Engineered independent of race series rules, regulations and limitations, the Ford GT MKII, a limited-edition track only GT, represents the next stage in GT performance. That’s the first reason for the $1.2-million sticker price. The second reason may have something to do with the 700 hp 3.5-liter engine, competition-oriented handling, and race-proven aerodynamics. The GT MKII joins the ranks of the GT race car that won the 2016 24 Hours of Le Mans and the Ford GT Supercar.
According to Hau Thai-Tang, chief product development and purchasing officer at Ford, “It’s the closest GT owners can get to the Le Mans-winning performance and exhilarating feeling of crossing the finish line in the Ford GT race car.”
Created by Ford Performance and Multimatic, performance innovations and improvements on the GT MKII include aerodynamic enhancements for added downforce, further weight savings and chassis updates for better handling, and increased engine power. Limited in production to just 45 vehicles, the life of the MKII begins at the main Ford plant. It is then turned into the Ford GT MKII by Multimatic Motorsports in Markham, Ontario. Revealed at the Goodwood Festival of Speed in early July 2019, the Ford GT MKII will be sold directly to customers through Multimatic.
The Ford GT MKII shares key features with both the street-legal GT supercar and the GT race car. The front fascia and hood of the MKII are similar to the street car, for one. A roof-mounted intake has been added to the MKII to feed auxiliary engine, clutch and transmission coolers. This gives the MKII optimal cooling for the most extreme track day duty.
The large dual-element rear wing exceeds what the Ford GT race car offers in terms of downforce. A front racing splitter and diffuser along with new fender louvers and dive planes have been added to help balance the extra rear downforce.
The 3.5-liter engine powers both the Ford GT race car and the road car, but the MKII is able to generate 200 hp more than the race car. That makes the MKII the most powerful version of the Ford GT.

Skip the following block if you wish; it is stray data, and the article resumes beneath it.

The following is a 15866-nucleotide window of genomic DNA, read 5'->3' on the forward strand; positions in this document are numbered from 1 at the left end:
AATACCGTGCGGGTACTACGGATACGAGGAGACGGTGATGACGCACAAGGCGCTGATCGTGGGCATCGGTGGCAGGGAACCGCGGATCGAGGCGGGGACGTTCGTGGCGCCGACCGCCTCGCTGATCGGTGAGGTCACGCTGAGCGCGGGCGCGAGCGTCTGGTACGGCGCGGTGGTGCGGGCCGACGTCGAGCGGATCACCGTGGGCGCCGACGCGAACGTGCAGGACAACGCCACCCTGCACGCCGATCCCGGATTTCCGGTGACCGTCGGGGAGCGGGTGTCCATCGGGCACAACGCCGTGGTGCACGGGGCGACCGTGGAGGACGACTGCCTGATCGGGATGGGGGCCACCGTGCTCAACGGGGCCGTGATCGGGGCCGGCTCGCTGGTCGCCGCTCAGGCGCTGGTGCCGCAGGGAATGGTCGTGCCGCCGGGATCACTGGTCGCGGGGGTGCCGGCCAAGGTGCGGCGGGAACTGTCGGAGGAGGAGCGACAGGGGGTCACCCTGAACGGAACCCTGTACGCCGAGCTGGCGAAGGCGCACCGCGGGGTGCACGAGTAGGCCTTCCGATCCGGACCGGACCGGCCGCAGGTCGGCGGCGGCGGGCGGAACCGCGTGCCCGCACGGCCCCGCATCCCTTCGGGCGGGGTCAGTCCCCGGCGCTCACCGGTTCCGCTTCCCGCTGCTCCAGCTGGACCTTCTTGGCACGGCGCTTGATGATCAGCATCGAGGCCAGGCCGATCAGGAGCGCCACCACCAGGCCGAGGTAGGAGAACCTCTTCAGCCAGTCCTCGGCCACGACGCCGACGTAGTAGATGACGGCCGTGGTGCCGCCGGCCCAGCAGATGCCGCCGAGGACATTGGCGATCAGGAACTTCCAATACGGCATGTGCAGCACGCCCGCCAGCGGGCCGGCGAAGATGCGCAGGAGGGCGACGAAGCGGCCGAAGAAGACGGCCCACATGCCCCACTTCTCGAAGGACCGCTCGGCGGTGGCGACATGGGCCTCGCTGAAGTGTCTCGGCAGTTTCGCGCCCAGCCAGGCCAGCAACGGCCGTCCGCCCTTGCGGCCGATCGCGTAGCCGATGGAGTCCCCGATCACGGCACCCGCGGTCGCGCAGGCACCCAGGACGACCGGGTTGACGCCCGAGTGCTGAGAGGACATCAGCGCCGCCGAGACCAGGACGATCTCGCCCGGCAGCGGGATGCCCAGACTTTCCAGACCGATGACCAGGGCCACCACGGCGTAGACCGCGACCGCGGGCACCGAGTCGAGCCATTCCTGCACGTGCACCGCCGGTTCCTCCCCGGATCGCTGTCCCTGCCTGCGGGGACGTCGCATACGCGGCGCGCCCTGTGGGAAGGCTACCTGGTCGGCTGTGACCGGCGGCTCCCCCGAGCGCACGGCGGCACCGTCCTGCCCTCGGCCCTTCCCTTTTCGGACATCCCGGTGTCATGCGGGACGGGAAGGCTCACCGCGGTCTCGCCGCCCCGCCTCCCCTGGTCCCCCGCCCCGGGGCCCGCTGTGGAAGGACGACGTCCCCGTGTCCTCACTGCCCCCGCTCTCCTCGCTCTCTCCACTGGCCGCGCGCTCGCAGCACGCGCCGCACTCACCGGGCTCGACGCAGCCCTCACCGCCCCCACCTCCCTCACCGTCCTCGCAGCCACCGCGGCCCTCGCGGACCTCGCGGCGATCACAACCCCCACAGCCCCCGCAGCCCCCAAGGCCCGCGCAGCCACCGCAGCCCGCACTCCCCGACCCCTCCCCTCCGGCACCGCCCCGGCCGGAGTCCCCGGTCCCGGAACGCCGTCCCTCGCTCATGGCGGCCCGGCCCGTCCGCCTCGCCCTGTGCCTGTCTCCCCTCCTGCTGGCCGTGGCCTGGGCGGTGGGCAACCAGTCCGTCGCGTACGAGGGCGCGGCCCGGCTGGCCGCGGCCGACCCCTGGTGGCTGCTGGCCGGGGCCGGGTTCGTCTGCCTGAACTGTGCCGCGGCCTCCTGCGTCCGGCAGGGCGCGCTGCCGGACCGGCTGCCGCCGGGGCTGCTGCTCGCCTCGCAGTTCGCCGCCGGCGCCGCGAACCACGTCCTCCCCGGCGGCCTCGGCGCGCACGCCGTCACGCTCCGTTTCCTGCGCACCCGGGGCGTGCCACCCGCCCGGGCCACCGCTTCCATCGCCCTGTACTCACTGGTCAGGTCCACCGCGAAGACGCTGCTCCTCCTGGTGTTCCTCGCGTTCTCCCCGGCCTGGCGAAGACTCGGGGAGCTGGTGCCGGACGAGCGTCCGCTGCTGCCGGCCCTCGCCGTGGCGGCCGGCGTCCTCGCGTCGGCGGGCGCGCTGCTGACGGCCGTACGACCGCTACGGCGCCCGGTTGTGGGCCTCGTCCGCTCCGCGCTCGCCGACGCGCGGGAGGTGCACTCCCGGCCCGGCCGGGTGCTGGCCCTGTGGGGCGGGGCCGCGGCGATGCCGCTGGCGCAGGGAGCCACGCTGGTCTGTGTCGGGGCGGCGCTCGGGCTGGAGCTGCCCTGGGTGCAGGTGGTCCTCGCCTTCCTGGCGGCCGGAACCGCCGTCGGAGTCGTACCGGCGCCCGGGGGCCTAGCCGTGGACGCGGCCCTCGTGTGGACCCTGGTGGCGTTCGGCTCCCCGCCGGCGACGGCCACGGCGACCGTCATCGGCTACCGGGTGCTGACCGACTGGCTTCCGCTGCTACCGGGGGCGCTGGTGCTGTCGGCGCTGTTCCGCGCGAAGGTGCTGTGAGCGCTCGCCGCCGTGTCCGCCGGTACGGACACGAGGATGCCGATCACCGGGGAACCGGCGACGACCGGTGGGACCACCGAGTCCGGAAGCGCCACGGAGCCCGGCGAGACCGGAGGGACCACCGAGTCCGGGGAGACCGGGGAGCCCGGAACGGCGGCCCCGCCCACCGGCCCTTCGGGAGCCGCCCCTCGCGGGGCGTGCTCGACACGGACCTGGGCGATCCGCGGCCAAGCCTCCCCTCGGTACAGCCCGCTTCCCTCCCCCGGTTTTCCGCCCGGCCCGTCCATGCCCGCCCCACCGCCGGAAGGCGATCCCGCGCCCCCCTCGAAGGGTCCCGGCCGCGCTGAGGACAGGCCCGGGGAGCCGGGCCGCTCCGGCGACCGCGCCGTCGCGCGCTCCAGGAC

Adding stamina to power, the GT MKII includes innovative engine cooling technology with a high capacity air-to-air outboard mounted charge air cooler. A water spray automatically activates in high temperatures by applying atomized water on the charge air cooler. This allows the Ford GT MKII to maintain a consistent level of power at high temperatures. The engine is paired with the same seven-speed dual-clutch transmission from the Ford GT, specially calibrated for this track-exclusive application.
Increased engine power is paired with improved stopping power in the MKII. Braking performance goes beyond that of the GT race car by using the street car’s carbon-ceramic brakes; 15.5-inch front and 14.1-inch rear.
Aggressive aerodynamic improvements enable the GT MKII to generate over 400% more downforce than the Ford GT. Fixed aerodynamic elements along with its race-proven suspension enable the car to pull more than 2Gs of lateral grip. The GT MKII is also lighter and more agile. The street car’s adjustable ride height and drive modes have been removed, providing a weight savings of over 200 pounds. Five-way adjustable DSSV shock absorbers work with a lowered and fixed ride height to improve handling and keep the MKII as aerodynamically efficient as possible.
Interior changes include a bespoke racing seat with a six-point racing harness and an optional passenger seat. A full MoTeC data acquisition system provides vital information for a track racer and doubles as a display for the rear camera.
“The true off-the-hook performance capability of the GT hasn’t yet been fully showcased,” Larry Holt, Chief Technical Officer at Multimatic said. “The MKII answers the regularly asked question of how would the car perform with all the limitations lifted: the answer is spectacularly.”
That’s why the Ford GT MKII costs $1.2 million.